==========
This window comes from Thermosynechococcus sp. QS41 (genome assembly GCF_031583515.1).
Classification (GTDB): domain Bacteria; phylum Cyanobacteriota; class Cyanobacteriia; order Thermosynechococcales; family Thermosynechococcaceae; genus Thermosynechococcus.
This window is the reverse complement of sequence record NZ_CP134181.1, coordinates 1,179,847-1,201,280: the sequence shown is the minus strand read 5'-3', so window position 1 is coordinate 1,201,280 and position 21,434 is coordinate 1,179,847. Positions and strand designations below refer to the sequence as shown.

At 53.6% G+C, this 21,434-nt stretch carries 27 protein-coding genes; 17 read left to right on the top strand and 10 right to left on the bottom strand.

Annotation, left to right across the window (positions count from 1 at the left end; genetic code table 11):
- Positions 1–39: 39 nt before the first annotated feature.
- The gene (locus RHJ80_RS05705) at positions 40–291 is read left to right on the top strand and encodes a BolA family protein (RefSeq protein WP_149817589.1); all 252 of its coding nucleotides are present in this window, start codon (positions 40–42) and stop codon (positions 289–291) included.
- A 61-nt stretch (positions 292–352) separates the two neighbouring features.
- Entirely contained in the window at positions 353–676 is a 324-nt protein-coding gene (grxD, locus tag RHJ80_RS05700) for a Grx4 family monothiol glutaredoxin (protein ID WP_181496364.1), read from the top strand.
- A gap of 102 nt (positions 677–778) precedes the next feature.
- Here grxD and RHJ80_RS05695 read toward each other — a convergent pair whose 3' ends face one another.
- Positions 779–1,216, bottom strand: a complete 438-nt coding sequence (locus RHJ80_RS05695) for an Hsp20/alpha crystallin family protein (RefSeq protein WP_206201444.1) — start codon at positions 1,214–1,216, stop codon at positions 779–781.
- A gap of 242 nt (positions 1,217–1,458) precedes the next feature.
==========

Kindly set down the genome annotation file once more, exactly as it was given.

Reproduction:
This window comes from Thermosynechococcus sp. QS41 (genome assembly GCF_031583515.1).
Classification (GTDB): domain Bacteria; phylum Cyanobacteriota; class Cyanobacteriia; order Thermosynechococcales; family Thermosynechococcaceae; genus Thermosynechococcus.
This window is the reverse complement of sequence record NZ_CP134181.1, coordinates 1,179,847-1,201,280: the sequence shown is the minus strand read 5'-3', so window position 1 is coordinate 1,201,280 and position 21,434 is coordinate 1,179,847. Positions and strand designations below refer to the sequence as shown.

At 53.6% G+C, this 21,434-nt stretch carries 27 protein-coding genes; 17 read left to right on the top strand and 10 right to left on the bottom strand.

Annotation, left to right across the window (positions count from 1 at the left end; genetic code table 11):
- Positions 1–39: 39 nt before the first annotated feature.
- The gene (locus RHJ80_RS05705) at positions 40–291 is read left to right on the top strand and encodes a BolA family protein (RefSeq protein WP_149817589.1); all 252 of its coding nucleotides are present in this window, start codon (positions 40–42) and stop codon (positions 289–291) included.
- A 61-nt stretch (positions 292–352) separates the two neighbouring features.
- Entirely contained in the window at positions 353–676 is a 324-nt protein-coding gene (grxD, locus tag RHJ80_RS05700) for a Grx4 family monothiol glutaredoxin (protein ID WP_181496364.1), read from the top strand.
- A gap of 102 nt (positions 677–778) precedes the next feature.
- Here grxD and RHJ80_RS05695 read toward each other — a convergent pair whose 3' ends face one another.
- Positions 779–1,216, bottom strand: a complete 438-nt coding sequence (locus RHJ80_RS05695) for an Hsp20/alpha crystallin family protein (RefSeq protein WP_206201444.1) — start codon at positions 1,214–1,216, stop codon at positions 779–781.
- A gap of 242 nt (positions 1,217–1,458) precedes the next feature.